Early on a cool and cloudy August morning, 11 former Yale Swimmers huddled together in a parking lot in Bozeman, Montana, waiting to begin a 90-minute drive through the mountains and valleys to Cameron, Montana. We were assembled to celebrate the life of our friend and teammate Alex Diekmann ’85, who passed away in February 2016.
Alex’s accomplishments in the pool paled in comparison to his work as a conservationist, where he helped protect more than 100,000 acres of land from development while working for The Trust for Public Land. After his death, Montana’s bipartisan congressional delegation proposed a bill to honor Alex’s commitment and service to protecting land in the state of Montana. The bill officially designated a nearly 10,000-foot peak in Montana as Alex Diekmann Peak. It was passed by both chambers of the United States Congress and was signed into law by the president on January 31, 2018.
Shortly after the bill was signed, Mark Loftis ’83 and Jason Green ’85 began working with Alex’s wife, Lisa ’85, ’92 MES, to plan a climb of Alex Diekmann Peak. The temptation to celebrate Alex’s legacy on his birthday, February 10, was wisely ignored, and instead the group gathered the weekend of August 10, his half birthday, when hiking conditions would be more conducive for people familiar with exercising in water rather than on ice and snow.
We knew in advance that this ascent would be a challenge for even the fittest members of the group. Fortunately, we had help from some Yale graduates familiar with the local terrain. Alex Diekmann Peak abuts the land of Sun Ranch, which is owned in part by Chip Goodyear ’80, a member of the lightweight crew during his days at Yale. Chip graciously volunteered to let us begin the climb from the ranch. Chip’s son Charlie ’16, and his sister Molly ’93 MES also joined us for the ascent.
Encountering grizzly bears was a real possibility, and each hiker received a can of bear spray when we arrived at the cabin that would be the base camp for the climb. Indeed, the ranch manager shared with us that it was a record year for bears in the area and that the local population included a mother grizzly and her three cubs. We also learned that most of this hike would be spent “bush whacking” – i.e., there was no trail. Charlie’s and Chip’s knowledge of the terrain would end up being critical to the success of the climb and, combined with their attention to safety, provided some calming reassurance for the group.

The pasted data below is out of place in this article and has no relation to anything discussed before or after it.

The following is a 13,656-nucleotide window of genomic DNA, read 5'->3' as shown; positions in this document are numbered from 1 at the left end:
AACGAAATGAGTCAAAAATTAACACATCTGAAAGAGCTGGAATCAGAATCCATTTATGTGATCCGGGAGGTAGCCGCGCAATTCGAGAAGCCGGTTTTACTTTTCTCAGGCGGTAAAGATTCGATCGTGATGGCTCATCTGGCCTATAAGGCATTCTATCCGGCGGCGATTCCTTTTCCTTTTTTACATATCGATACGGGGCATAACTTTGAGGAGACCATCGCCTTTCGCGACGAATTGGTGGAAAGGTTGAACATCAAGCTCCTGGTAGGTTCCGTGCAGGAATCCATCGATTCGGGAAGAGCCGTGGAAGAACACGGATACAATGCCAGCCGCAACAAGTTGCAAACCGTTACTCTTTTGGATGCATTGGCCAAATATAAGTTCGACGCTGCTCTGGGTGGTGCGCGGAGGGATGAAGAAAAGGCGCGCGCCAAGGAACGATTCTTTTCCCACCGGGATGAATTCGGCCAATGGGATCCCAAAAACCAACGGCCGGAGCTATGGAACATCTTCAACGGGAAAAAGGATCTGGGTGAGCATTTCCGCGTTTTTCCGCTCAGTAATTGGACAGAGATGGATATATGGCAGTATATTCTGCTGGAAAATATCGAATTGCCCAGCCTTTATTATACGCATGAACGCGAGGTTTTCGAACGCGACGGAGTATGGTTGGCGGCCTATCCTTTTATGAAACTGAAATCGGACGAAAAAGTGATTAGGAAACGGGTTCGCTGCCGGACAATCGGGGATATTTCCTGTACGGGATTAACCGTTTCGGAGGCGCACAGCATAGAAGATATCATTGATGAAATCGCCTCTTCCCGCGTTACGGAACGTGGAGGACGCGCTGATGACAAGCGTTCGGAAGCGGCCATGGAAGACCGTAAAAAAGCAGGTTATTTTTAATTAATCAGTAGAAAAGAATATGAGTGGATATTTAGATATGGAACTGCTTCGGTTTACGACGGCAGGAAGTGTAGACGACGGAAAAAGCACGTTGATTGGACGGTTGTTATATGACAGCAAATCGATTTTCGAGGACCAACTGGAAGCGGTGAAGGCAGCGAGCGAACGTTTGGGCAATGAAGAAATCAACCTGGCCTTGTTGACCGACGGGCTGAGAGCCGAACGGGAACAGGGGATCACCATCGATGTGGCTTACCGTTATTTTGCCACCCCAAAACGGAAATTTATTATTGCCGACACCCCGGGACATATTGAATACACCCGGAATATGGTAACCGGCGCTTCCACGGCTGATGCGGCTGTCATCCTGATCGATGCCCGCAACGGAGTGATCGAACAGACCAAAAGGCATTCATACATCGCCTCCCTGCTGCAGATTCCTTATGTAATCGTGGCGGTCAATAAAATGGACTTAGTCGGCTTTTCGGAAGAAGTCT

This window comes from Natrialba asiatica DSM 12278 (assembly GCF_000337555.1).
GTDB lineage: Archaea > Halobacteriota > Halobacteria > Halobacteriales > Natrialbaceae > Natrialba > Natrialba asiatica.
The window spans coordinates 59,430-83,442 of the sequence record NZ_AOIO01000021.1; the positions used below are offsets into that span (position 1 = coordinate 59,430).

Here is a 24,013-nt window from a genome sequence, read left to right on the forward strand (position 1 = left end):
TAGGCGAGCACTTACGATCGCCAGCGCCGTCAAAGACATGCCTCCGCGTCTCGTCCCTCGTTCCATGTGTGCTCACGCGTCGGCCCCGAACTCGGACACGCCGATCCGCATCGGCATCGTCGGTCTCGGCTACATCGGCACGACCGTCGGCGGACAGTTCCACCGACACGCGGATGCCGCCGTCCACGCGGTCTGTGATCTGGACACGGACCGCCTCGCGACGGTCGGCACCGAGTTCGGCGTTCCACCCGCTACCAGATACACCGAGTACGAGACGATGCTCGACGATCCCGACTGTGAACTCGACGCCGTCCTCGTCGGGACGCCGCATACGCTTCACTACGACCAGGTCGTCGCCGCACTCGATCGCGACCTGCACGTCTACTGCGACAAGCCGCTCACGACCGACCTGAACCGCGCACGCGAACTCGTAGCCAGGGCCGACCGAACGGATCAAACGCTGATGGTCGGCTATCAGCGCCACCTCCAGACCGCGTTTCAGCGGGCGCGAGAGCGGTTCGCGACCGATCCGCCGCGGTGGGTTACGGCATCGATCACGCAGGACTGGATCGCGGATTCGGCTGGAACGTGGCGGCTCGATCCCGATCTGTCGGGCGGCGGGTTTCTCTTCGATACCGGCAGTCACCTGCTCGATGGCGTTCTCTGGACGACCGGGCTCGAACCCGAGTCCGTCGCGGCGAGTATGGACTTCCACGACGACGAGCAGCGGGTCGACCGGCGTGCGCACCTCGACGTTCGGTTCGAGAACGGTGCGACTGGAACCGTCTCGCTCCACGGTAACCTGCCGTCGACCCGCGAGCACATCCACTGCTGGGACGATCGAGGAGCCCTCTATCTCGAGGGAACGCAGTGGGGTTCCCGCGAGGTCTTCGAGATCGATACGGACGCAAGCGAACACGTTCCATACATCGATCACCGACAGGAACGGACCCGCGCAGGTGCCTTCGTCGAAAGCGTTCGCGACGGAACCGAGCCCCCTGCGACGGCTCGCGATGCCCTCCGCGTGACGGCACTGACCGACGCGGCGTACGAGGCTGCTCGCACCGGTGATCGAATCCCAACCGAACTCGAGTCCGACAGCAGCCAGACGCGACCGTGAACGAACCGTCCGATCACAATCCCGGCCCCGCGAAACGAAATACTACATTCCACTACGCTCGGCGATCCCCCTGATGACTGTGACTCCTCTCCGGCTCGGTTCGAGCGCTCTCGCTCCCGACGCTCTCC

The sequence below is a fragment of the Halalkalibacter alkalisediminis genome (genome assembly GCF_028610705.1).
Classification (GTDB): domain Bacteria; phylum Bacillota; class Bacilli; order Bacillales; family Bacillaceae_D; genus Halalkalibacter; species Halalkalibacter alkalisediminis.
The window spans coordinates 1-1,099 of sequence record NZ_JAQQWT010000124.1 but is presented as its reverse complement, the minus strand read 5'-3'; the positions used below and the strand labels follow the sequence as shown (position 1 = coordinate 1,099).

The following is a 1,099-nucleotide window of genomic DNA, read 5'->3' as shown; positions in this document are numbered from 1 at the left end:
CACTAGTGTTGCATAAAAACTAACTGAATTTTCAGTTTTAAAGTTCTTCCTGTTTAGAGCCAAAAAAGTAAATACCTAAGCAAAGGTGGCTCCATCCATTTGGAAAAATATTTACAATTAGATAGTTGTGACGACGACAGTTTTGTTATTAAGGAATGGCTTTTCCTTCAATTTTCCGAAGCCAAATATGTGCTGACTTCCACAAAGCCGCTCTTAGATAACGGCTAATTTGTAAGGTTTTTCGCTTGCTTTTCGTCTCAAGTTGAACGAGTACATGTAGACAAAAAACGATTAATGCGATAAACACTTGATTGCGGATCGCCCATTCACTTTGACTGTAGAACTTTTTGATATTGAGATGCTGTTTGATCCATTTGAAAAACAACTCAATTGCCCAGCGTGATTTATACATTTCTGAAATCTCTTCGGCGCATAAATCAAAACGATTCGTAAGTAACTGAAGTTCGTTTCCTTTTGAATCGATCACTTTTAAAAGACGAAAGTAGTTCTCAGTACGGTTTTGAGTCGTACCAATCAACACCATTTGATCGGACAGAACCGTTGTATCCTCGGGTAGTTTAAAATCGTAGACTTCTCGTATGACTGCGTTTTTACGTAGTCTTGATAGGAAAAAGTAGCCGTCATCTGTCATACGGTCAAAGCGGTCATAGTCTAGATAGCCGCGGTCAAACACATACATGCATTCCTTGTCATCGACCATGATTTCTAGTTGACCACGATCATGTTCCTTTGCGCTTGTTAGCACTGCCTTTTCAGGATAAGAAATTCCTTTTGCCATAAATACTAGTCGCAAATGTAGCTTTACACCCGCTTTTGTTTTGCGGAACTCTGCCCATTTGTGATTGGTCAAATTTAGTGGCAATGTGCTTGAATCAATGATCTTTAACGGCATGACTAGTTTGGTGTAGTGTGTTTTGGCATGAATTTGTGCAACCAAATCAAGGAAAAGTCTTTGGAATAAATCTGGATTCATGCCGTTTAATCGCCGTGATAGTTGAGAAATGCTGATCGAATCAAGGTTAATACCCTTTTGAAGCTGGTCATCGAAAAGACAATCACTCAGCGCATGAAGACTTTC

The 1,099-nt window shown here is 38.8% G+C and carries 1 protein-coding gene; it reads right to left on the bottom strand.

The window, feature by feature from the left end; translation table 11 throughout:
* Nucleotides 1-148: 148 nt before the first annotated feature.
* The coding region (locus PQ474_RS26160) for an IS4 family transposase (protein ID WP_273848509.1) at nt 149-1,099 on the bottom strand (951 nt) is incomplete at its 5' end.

The more than six-hour excursion on the mountain was what one participant called an assault rather than a hike. Obstacles included rolling boulders, an average incline of approximately 20 percent, sharp and slippery rocks, and rapid altitude change. Sightings of fresh bear scat added some background stress to the already imposing challenges. We were motivated by a steady stream of good-natured ribbing, conversation and, most importantly, the knowledge that by having the Yale Swimming family and the Yale family together to honor Alex we could, and would, make it to the summit of Alex Diekmann Peak.
The hike included forests, meadows, and a steep ridge line. The final 1,000 feet to the summit was spent scrambling and crawling over massive rocks. The sounds of exultation when the first group reached the peak inspired others to the summit, and the views were breathtaking.
Alex’s brother-in-law read us a moving message from Alex’s mother thanking us for honoring Alex in such a fitting way. We also saw literally and figuratively the meaning of the lyric “the higher you climb, the more you see.” We saw teammates from 1983 to 1987 come together as one and Yalies from 1980 to 2016 sharing in the joy of the climb. And we all saw, felt, and appreciated how Alex had brought us all together to celebrate his life and our friendships more than 30 years after our time together at Yale.
The descent was treacherous and steep, and the exultation from reaching the peak quickly gave way to exhaustion. Fortunately, our support for each other in and out of the pool hadn’t wavered in the passing decades. We helped each other navigate steep and tricky terrain and offered words of encouragement to those struggling to keep up with the group. And we were all rewarded with a spectacular lunch that Chip and his family had waiting for us at base camp.
By that time, the stories about our day celebrating Alex had already begun. And like the many stories of our college adventures together, the events of that day will be shared, embellished, and recounted for years to come.
Climbers pictured in the photo above: First Row: Scott Brown ’84, Dave Franklin ’83, Matt Meade ’87, Jason Green ’85; Second Row: Mark Loftis ’83, Dave Andriole ’86, Todd Kaplan ’86, Scott Dickinson ’85, John Rogers ‘83